Very late this week. Sorry! Monday snuck up on me and tackled me in almost dog-like fashion, licking my face and wagging its tail until I was nearly overcome.
|Photo courtesy of savit keawtavee at freedigitalphotos.net|
At any rate, this week I decided to talk about selkies. In Irish myth, a selkie (also known as a silkie) was a sea creature that took the form of a seal. Most often, we hear tales of the female selkies, who come ashore to dance in the moonlight after shedding their skins. If a man is lucky enough to capture a selkie’s seal skin and hide it from her, the selkie will become his wife. She will make a good, if melancholy, wife, who yearns to return to her sea home. When and if she finds her pelt, she leaves the man behind, sometimes taking their children with them, sometimes leaving the children at home.
Less often, we hear of male selkies, who come ashore in search of dissatisfied women, mostly fishermen’s wives. Apparently, the male selkies hide their pelts a bit better than their female counterparts because we don’t often hear of the males being kept in sexual slavery. Or it could be that we don’t hear of this because the selkie male would get chased off by some unhappy husband. The human women can “call” a male selkie by going to the beach at high tide and shedding seven tears into the water.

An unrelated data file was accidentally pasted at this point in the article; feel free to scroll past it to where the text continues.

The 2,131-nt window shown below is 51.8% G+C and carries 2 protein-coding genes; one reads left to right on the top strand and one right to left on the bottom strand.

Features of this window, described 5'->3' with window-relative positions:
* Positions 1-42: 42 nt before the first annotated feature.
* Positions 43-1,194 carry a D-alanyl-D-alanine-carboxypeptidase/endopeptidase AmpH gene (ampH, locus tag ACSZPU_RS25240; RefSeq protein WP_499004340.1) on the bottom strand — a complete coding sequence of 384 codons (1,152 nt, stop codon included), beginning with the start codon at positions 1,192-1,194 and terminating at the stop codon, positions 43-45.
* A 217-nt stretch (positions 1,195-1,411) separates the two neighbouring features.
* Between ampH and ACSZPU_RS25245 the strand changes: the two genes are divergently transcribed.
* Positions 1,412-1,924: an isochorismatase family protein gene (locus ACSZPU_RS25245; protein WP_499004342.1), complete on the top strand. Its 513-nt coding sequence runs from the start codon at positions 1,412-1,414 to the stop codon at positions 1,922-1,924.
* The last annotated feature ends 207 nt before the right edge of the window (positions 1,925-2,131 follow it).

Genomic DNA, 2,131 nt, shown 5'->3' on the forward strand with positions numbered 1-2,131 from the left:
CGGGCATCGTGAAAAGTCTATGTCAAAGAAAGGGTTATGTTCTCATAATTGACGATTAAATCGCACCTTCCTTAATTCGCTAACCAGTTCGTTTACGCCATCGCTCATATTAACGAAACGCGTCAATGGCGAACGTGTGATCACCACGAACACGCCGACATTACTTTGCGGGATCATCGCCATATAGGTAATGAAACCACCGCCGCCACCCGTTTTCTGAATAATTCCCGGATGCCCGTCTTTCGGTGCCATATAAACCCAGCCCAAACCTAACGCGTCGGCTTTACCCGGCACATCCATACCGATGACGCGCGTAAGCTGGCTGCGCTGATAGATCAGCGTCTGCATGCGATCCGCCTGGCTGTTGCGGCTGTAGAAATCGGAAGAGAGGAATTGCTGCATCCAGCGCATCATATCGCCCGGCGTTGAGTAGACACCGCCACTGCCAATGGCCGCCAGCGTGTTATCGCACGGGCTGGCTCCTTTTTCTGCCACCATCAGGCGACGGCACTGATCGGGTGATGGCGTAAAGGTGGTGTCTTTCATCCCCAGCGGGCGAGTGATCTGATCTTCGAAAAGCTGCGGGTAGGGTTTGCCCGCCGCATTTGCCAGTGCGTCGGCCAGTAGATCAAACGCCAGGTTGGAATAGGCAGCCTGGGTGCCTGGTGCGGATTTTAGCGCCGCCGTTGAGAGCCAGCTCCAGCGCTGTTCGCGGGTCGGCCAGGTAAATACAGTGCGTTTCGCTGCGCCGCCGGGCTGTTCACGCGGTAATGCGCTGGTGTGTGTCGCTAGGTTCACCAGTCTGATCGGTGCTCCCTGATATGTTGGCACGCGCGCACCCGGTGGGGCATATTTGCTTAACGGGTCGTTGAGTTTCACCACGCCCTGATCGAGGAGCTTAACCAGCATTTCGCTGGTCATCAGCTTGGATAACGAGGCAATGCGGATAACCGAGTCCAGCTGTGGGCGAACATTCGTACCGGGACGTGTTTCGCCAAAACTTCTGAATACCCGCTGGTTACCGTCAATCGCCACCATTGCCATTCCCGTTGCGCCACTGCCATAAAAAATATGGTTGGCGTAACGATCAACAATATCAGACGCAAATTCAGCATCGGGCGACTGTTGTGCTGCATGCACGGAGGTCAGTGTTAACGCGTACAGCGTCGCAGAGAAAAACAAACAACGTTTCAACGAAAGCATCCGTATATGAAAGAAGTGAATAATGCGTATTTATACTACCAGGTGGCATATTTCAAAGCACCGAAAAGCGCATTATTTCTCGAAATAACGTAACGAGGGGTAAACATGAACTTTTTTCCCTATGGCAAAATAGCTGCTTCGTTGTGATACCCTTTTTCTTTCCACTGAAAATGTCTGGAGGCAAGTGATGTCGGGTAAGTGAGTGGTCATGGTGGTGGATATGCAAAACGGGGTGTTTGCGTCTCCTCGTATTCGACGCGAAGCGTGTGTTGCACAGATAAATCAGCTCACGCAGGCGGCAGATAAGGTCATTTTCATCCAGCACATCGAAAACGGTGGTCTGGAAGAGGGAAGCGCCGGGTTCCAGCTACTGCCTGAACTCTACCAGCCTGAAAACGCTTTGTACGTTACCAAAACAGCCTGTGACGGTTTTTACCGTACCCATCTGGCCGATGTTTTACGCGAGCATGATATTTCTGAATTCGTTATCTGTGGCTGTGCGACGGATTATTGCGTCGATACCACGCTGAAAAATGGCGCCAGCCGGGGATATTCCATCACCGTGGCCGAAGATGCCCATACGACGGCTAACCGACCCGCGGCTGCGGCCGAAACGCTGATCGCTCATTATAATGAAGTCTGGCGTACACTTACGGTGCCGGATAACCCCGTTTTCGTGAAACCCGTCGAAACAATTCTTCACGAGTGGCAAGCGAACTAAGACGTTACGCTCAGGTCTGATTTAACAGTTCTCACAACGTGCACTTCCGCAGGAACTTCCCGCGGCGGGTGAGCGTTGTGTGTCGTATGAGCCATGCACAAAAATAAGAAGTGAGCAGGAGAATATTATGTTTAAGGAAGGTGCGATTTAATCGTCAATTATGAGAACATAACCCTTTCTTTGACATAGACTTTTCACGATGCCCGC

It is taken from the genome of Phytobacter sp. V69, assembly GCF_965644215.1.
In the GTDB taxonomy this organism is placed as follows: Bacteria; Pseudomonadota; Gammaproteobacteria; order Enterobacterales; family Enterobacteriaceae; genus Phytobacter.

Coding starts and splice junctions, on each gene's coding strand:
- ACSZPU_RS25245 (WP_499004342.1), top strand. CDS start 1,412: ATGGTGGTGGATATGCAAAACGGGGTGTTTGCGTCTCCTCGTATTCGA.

Personally, I think the whole thing stinks. The selkie females being taken against their wills, and the males taking advantage of over-worked, over-wrought, over-anxious wives. Now, admittedly, these stories originated in a time when being a wife was little better than being a slave in many instances, a time when women were little more than chattel, but my modern female back goes up when I read about some man taking the selkie female’s freedom. Not real pleased at the casual display of cheating by the selkie males and human women, either.
So why am I thinking of selkies this week? Frankly, I’m not 100% sure, but a selkie tale is playing at the edges of my consciousness, teasing, dipping its head above the waves to disappear an instant later. I would like to write a tale where there does not seem to be so much casual disregard for the feelings of the human or the selkie. My interest could be because of my research on Hy Brasil last week, where I delved into some Irish myths, a favorite past-time of mine since childhood. It could be because of the deluges of rain we’ve had the past few days that are making me think of gathering the local fauna into pairs whilst I work on a construction project of approximately forty cubits by forty cubits using gopher wood.
At any rate, the selkies are close cousins to the other water spirits, one of whom I almost wrote for my NaNoWriMo project last year, and will probably pursue this year. I’m always interested in the myths and legends of the northern peoples, be they Celts of any flavor, Lapps, Scandinavians, or Russians. Such a rich breeding ground of stories that could use a little brushing off and modernizing, or just a nice little re-telling.
How about you? Do you use myths and legends for your story ideas? Or do you just like to read the stories of others? Do you have a “go to” culture that you prefer?